By Brian Hirsch
USBC Communications

LAS VEGAS – During the 2017 United States Bowling Congress Open Championships, we will have the opportunity to meet and speak with more than 50,000 bowlers from all over the world.

Some are well-known, and some are yet-to-be-known, but all of them have personal stories to tell and memories to share about their time at the USBC Open Championships.

In the past, we’ve caught up with some of the bowlers for an online feature called On The Lanes, where we asked them all the same 12 questions to see how the answers might vary based on different generations, skill levels and experience.

On The Lanes deviates from our traditional news-sharing format, but it offers different insight into the competitors at the Open Championships.

We’ve added yet another option in 2017 and introduced a question-and-answer format for some of our most interesting bowlers and guests to see how they got started, where they came from and what their Las Vegas experience was like.

In this edition, we heard from a young lady who didn’t even throw a ball at this year’s USBC Open Championships, so many might wonder how she landed in the spotlight.

The idea recently came when we welcomed a steady wave of milestone bowlers to the South Point Bowling Plaza, and most were joined by their wives, were escorted to the lanes by their wives or family members or they simply were surrounded by friends and family as they celebrated their respective participation milestones.

Each mentioned the great family support and encouragement needed to continue a journey that spans five or more decades, and many of the bowlers’ wives and children have been by their sides for the majority of their tournament appearances.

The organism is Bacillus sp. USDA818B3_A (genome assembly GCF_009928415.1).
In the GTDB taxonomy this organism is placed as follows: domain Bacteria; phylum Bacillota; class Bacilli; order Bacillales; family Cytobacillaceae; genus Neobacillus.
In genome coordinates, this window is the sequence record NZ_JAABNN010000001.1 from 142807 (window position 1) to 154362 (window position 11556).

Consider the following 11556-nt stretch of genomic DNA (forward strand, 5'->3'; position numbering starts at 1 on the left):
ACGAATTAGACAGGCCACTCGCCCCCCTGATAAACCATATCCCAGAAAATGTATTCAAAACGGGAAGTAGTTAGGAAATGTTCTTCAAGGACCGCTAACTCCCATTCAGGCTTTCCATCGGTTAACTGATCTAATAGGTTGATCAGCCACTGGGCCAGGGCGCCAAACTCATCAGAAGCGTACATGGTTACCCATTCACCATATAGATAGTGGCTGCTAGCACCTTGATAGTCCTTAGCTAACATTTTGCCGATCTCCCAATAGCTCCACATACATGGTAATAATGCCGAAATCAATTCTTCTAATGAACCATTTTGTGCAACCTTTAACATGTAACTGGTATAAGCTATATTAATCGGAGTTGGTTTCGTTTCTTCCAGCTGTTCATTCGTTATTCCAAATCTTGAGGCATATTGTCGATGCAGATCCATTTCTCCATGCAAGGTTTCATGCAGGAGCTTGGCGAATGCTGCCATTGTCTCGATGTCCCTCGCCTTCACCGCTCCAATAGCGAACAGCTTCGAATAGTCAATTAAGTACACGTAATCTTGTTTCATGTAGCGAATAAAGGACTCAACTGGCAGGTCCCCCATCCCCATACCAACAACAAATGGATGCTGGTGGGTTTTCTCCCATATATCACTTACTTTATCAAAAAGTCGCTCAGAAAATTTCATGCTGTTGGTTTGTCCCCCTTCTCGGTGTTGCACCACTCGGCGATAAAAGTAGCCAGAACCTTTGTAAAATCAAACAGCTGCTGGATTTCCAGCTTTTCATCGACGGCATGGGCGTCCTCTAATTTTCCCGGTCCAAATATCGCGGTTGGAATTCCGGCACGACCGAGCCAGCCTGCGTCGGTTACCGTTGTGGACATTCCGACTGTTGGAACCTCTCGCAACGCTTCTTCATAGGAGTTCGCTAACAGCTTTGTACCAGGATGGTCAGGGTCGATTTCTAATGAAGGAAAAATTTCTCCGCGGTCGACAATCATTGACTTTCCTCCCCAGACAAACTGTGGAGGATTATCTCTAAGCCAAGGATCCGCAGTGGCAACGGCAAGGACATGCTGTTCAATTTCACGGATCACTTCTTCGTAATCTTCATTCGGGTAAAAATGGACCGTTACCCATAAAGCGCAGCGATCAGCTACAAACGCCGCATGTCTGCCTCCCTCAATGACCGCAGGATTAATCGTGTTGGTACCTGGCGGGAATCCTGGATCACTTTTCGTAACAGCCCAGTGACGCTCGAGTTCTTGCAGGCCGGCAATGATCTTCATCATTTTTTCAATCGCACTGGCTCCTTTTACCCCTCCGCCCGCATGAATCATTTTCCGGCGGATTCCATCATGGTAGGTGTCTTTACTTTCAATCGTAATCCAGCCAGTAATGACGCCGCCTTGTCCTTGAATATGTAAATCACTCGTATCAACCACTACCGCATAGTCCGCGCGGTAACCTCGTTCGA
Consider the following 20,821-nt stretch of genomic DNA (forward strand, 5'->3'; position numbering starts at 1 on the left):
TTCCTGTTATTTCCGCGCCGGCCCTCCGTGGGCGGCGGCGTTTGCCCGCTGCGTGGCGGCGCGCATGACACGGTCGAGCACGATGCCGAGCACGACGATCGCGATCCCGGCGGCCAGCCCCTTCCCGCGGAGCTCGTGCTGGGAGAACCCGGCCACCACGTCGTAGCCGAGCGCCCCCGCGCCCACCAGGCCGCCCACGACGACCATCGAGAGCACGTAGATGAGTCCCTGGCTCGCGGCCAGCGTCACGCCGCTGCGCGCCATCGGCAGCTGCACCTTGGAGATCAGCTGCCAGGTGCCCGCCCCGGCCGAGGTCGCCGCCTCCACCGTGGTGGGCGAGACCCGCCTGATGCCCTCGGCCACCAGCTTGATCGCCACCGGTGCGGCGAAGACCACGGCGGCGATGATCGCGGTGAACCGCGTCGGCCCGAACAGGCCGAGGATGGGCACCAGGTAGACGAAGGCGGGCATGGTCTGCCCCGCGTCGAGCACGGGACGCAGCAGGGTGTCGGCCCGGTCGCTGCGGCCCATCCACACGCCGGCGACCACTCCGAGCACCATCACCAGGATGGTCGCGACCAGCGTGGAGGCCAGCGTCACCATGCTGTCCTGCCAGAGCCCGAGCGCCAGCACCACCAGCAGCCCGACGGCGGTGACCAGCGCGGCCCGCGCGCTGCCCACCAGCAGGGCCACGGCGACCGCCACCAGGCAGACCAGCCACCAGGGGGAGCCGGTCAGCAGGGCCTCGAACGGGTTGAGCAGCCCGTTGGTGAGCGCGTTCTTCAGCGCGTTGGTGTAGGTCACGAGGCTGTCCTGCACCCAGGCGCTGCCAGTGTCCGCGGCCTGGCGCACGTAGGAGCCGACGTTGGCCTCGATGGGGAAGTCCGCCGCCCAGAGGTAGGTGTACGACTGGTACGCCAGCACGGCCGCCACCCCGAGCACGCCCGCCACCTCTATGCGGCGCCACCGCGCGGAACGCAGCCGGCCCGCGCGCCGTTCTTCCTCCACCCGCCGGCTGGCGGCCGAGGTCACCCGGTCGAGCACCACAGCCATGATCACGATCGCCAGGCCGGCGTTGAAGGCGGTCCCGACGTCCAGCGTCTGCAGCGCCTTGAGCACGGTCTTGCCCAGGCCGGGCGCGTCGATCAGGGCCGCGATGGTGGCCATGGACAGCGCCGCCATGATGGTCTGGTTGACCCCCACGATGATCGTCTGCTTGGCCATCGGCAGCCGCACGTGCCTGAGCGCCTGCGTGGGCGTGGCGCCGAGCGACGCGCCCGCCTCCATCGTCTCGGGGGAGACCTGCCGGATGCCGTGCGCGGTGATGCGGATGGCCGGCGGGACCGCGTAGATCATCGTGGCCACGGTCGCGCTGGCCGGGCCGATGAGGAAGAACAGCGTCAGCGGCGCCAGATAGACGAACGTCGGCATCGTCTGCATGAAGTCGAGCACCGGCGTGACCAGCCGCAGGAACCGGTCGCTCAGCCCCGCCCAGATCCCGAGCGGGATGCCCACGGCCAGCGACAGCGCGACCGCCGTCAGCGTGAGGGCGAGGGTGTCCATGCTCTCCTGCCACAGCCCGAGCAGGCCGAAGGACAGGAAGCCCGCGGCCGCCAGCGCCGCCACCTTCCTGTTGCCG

In this instance, we hope you will enjoy hearing about the supportive partner behind the man on the lanes.

Though it’s significantly outdated and far from politically correct nowadays, there’s a once-prominent adage – “Behind every great man is a great woman” – that still accurately describes this couple and their visit to the 2017 Open Championships, where Barb Spigner of Vernon Hills, Illinois, actually was behind her husband and his lanes as he celebrated 50 years of Open Championships participation May 21.

Please welcome into the #USBCOPEN Spotlight, Barb Spigner, the wife of USBC Hall of Famer and USBC Gold coach Bill Spigner.

Barb and Bill were married on Sept. 6, 1980, and they have two sons, Robert and James.

The Spigner family has been involved in the bowling industry for many years, from running their bowling center (Hawthorn Lanes) to Bill coaching the Vernon Hills High School bowling team to a continued involvement with Team USA.

SpignerBill2017OC50ForWeb465x262Currently, Robert Spigner, a former Team USA member, is on the USBC Board of Directors, and Bill recently was named as a member of the Team USA coaching staff.

Barb is the backbone of the family, which includes keeping everything in place and on-time.

Thinking back to when they owned and operated Hawthorn Lanes, the 60-hour days are not missed, but the 20 Professional Bowlers Association tournaments and numerous other top-tier events have left lasting memories and always were a great time to see friends and family.

The center also housed a top-notch youth program and attracted the area’s best competitive bowlers for league and tournament play.

Barb’s experience and career extend beyond the bowling industry, too. Early in her career, she was the team photographer for the Chicago White Sox. While in that role, two of her photos were used on a poster for Sports Illustrated.

Now, let’s hear about time at the Open Championships, along with her perspective on Bill’s career at the OC, which includes helping Pollard’s Bowl of Versailles, Indiana, to the 1996 Team All-Events title with a record score of 10,425 that still stands.

USBC – What has been your role in the success Bill has had at the USBC Open Championships?

BS – I guess you can say I am his biggest supporter. I have always encouraged him to bowl and helped him to get prepared for the next tournament.

Now that he bowls very little competitively and focuses more on the coaching side, I maintain his website, BillSpigner.com and write and send out his monthly newsletter. The June 2017 newsletter will be his 106th one.